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A newly developed and deployed functionality on our production server started running slowly. Although prior tested in a development environment, it was not tested at a workload scale similar to prod.

Anyway, the issue I'm facing is that a stored procedure runs in about 13-14 seconds, with a high number of page reads being generated by a single query, which also takes an average of 11 seconds.

While tracing this query in prod, with Profiler, I captured that it does about 975.000 reads and takes about 11.7 CPU time, 258 writes.

While testing this same query on a different reporting database, which has 99% of the same data as prod, the query runs in less than 1 second, with a total of about 14.000 page reads (stats taken with SET STATISTICS IO ON).

After this I took my chances and tested this problematic query in prod, to see if I can replicate the 900K page reads there.

But, I couldn't, although I ran the stored procedure with the same parameters as the original query that generated 900K reads, I could only get the same number of 14.000 page reads (using STATISTICS IO) as in the reporting database.

Monitoring this query over time I could see that it didn't always generated the same number of page reads / sec and that occasionally it generated some "spikes" in number of pages read. Below is a graph of how the # of pages read (metric taken from Profiler trace) evolves through time.

enter image description here

Because of this, I thought of BCHR (buffer cache hit ratio) and PLE, assuming that because of this behaviour my BCHR and/or PLE counters would be very low, as I thought that the pages the query reads are taken out of cache frequently, thus having to be read again from disk (which generated the high number of page reads / spikes).

Taking this to the monitoring tool, SQL Spotlight, to confirm my hypothesis I noticed that the PLE counter is 1d 01:03:44. Which seems to be an amazing feat, but I'm not sure this is real.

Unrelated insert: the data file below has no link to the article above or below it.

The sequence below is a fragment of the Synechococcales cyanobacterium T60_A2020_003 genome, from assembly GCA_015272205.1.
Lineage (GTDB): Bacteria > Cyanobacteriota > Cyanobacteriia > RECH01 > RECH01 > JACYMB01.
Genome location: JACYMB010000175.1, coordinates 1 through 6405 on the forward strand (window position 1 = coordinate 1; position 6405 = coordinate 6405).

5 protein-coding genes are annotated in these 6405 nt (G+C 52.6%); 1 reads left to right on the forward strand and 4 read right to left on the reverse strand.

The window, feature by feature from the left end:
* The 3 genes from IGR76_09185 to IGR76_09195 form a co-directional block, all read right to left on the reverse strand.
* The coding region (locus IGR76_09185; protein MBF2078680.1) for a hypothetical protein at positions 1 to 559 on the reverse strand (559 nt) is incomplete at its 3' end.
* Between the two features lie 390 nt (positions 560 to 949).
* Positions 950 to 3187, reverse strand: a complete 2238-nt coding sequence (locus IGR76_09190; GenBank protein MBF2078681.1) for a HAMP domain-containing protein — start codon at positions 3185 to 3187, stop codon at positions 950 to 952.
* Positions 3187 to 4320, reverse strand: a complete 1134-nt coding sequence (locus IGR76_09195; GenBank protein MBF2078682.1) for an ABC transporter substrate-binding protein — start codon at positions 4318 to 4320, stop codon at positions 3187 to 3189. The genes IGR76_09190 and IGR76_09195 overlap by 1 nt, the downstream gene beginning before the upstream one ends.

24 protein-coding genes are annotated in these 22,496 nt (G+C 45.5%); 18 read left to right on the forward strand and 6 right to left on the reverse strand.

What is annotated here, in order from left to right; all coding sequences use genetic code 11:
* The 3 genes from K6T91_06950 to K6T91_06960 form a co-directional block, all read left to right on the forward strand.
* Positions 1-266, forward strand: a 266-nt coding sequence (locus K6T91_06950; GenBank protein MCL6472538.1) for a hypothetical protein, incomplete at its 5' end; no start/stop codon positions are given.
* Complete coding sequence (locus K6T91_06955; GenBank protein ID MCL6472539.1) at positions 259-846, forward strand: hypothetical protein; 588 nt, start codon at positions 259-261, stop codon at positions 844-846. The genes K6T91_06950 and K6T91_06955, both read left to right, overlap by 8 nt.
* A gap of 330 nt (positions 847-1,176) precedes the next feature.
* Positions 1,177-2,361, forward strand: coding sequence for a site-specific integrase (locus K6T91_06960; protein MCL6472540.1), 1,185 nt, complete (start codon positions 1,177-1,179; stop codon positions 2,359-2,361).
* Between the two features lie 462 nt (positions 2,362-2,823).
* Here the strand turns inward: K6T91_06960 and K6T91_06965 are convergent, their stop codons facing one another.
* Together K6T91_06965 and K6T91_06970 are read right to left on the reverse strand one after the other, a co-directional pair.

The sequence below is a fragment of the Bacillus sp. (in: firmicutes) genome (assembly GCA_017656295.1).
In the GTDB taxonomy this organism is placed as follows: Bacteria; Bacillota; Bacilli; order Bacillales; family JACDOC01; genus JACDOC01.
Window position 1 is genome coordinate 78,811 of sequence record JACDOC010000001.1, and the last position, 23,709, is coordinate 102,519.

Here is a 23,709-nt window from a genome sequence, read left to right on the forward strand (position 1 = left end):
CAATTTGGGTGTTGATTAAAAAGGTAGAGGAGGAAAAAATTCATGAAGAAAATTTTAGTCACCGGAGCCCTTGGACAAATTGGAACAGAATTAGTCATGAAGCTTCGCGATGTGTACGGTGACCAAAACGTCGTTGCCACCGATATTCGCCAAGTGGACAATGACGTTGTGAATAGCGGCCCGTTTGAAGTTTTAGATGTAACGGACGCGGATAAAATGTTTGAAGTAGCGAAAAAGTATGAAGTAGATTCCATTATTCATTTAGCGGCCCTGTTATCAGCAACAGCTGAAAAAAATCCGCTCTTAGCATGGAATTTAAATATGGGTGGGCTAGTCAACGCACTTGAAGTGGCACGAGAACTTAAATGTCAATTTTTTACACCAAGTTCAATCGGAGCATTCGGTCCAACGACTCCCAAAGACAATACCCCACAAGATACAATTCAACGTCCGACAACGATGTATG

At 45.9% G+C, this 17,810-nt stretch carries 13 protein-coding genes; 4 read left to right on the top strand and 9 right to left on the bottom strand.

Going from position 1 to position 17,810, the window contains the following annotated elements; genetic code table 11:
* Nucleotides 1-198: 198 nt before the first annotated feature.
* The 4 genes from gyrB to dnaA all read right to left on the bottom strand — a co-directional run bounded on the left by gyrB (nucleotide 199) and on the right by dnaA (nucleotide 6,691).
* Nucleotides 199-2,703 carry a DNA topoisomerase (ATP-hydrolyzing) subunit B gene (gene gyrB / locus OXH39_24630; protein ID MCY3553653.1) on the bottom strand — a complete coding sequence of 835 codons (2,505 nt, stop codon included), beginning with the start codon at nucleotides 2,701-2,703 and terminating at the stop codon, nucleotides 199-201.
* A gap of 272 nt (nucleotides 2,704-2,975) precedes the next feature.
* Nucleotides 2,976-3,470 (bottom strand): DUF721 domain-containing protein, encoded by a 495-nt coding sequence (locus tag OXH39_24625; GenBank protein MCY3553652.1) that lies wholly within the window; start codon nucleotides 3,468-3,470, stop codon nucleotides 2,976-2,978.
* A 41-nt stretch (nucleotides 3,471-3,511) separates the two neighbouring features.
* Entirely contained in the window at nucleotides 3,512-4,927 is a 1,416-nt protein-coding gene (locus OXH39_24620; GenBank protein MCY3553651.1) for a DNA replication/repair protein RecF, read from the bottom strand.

Looking at other metrics, during the highest load time of the system, the number of logical pages read per second was very high (in my opinion, although I don't know if this is normal):

~500.000 logical page reads/sec

~750 physical page reads/sec

So, I'm confused at this point, what could generate a very high number of page reads, periodically, but not have an effect on PLE.

Any suggestions on what I can try next? Or how can I identify the cause of why the query is running much better from SSMS directly in Prod than the metrics captured by Profiler?

Update:

Pasted the execution plans of both queries:

Production:

enter image description here

Reporting:

enter image description here

UPDATE (based on @PaulWhite's suggestions):

PROD Paste the plan LINK

REPORTING Paste the plan LINK

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Unfortunately, as is the case with other counters, the definition of 'reads' is not identical across the board. If a plan has calls to UDFs, statistics IO may under-report them (or hide them completely) while profiler still displays them.

Regarding the PLE counter, if the server has more than one (physical) NUMA nodes, it is important to use the ones under 'SQL Server: Buffer Node'. The PLE figure under 'SQL Server: Buffer Mgr' is an average of the Node PLEs, and can be hiding horrors sometimes (I've seen PLE of 400 on one node and 7000 on the other, with SQL supposedly using both nodes).

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I would aim to a case of parameter sniffing, whereas the parameters sent where you have higher spikes are not the same as the ones you tested. You would need to capture those in order to test the performance on a more reliable way.

Also I would advise to review when was the lase time statistics were updated on production as those may mess with the plan that can be generated by the database.

  • So, the graph shows the evolution of reads, for the same query, with the same parameters. – Radu Gheorghiu Jan 4 '17 at 15:23
  • Would it be possible that the data ins changing that dramatically in short time periods? – mvillegascuellar Jan 4 '17 at 16:03
  • I've checked that and it's not changing on such a big scale that would generate a very high number of reads. Speaking of reads, I'm reading this now and hopefully I can come back with more information. – Radu Gheorghiu Jan 4 '17 at 16:04

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